China mobilized more than 1,000 Hong Kong police to arrested a further 53 pro-democracy leaders on Wednesday, continuing its crackdown on dissidents who oppose a communist takeover of the autonomous city.
Police began arresting the pro-democracy leaders before dawn and raided a law firm and at least three media offices as part of the operation.
Professor Victoria Hui of the University of Notre Dame called the move a "total sweep" of opposition leaders.
"[The security law] is aimed at the total subjugation of Hong Kong people," she said. "There should be no expectation of elections in any sense that we know it if and when elections are held in the future."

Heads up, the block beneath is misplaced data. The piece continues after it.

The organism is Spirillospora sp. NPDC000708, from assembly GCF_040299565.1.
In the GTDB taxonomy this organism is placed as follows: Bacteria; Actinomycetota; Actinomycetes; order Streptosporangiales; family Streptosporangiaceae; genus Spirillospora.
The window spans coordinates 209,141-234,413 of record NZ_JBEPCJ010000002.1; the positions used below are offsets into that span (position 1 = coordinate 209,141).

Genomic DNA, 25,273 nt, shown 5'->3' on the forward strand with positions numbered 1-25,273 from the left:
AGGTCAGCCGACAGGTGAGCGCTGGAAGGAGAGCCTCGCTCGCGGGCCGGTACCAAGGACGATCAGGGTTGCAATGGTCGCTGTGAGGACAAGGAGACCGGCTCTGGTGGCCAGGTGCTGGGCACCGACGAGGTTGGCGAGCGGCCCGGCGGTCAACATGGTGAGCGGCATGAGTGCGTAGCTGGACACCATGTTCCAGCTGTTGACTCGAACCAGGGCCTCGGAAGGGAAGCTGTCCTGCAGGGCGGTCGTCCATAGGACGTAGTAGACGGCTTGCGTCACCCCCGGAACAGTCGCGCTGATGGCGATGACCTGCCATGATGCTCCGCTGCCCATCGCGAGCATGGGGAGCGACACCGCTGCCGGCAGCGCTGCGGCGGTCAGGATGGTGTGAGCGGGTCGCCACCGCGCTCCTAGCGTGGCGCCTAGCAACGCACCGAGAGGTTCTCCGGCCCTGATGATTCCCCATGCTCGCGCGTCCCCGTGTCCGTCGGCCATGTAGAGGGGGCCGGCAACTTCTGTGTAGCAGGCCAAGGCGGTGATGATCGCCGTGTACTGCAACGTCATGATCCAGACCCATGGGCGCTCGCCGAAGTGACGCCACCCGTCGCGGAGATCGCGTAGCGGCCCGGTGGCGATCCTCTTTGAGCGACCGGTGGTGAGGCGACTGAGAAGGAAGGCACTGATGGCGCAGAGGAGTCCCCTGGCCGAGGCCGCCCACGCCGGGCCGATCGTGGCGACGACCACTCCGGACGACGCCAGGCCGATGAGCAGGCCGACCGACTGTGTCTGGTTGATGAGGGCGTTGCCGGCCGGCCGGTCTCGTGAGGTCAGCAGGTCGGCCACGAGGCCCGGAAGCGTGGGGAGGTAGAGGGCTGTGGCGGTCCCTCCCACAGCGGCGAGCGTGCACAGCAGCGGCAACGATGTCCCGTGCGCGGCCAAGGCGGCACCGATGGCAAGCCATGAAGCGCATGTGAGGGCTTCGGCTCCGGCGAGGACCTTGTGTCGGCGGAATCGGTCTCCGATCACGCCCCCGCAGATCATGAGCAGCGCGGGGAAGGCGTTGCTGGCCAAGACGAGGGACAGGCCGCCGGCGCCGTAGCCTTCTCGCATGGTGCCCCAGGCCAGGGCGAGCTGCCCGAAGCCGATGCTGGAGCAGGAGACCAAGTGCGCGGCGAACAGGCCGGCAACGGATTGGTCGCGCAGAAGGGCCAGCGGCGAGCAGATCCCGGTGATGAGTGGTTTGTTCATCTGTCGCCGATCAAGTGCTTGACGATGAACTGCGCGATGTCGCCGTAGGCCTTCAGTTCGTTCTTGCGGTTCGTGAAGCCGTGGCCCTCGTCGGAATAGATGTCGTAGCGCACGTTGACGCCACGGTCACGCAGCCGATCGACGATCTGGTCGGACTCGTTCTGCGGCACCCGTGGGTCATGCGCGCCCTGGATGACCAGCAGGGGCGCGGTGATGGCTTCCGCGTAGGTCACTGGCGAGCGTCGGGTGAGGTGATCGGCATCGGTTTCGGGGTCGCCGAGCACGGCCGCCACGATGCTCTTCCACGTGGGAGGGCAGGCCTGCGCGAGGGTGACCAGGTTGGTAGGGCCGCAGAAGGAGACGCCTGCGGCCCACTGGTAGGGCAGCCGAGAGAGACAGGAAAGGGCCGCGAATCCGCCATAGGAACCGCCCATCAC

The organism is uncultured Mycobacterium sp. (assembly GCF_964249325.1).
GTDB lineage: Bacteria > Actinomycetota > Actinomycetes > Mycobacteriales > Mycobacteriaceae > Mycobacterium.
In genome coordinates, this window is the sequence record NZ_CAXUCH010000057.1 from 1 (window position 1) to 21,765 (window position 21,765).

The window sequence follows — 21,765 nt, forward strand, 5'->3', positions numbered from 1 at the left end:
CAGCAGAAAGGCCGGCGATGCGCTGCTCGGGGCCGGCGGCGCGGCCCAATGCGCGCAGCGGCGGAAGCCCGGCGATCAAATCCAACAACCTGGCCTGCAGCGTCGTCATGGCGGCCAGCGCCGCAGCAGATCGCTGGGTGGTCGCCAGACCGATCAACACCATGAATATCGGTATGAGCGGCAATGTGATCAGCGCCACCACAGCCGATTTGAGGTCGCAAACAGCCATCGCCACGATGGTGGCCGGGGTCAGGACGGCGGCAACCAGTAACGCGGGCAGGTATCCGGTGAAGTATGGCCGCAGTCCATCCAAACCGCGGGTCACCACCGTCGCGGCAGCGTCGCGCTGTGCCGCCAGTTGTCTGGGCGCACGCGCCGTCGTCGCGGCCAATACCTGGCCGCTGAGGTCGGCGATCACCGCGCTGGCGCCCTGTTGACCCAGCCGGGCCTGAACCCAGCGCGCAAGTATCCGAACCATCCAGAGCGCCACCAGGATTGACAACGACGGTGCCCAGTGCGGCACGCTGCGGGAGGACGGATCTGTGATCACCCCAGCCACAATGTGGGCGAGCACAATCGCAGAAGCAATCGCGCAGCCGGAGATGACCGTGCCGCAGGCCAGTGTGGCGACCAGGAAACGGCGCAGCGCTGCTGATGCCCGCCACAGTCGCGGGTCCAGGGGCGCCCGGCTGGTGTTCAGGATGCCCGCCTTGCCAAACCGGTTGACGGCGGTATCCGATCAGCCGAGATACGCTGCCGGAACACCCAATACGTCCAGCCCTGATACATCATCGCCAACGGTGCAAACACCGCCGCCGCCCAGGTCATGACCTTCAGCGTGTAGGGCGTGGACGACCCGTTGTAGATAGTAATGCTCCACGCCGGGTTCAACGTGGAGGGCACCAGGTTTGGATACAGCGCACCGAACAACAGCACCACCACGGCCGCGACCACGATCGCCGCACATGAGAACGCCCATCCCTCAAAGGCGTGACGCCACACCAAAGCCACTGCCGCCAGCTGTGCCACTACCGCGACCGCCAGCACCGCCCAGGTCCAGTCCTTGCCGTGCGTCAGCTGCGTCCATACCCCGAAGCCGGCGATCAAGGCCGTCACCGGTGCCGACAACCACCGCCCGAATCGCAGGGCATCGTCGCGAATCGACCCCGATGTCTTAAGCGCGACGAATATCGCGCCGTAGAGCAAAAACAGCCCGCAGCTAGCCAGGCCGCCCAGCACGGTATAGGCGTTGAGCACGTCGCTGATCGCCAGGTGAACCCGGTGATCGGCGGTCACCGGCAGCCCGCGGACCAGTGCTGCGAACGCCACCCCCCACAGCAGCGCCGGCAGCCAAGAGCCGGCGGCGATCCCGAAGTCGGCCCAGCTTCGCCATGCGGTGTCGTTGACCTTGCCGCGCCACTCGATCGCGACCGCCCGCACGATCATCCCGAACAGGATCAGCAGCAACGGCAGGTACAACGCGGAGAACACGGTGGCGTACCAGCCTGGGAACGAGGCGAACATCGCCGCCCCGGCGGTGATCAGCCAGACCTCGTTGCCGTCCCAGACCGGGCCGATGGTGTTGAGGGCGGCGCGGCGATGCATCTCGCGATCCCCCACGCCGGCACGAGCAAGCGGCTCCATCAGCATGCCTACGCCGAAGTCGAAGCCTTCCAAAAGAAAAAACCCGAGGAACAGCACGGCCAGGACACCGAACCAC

Hong Kong has been roiled by protests since last year over the Chinese Communist Party's takeover of Hong Kong institutions, as well as a bill that allowed China to extradite citizens for trials on the mainland.
Despite pro-democracy supporters winning 90% of the vote in the 2019 elections, the government continued crackdowns and created a law that banned "inciting separatism." Hundreds of pro-democracy activists and leaders have been arrested since the law was enacted.
Among those detained on Wednesday were 13 former Legislative Council members, a former law professor, and district councilors. John Clancey, an American lawyer and chairman of the Asian Human Rights Commission, was also arrested.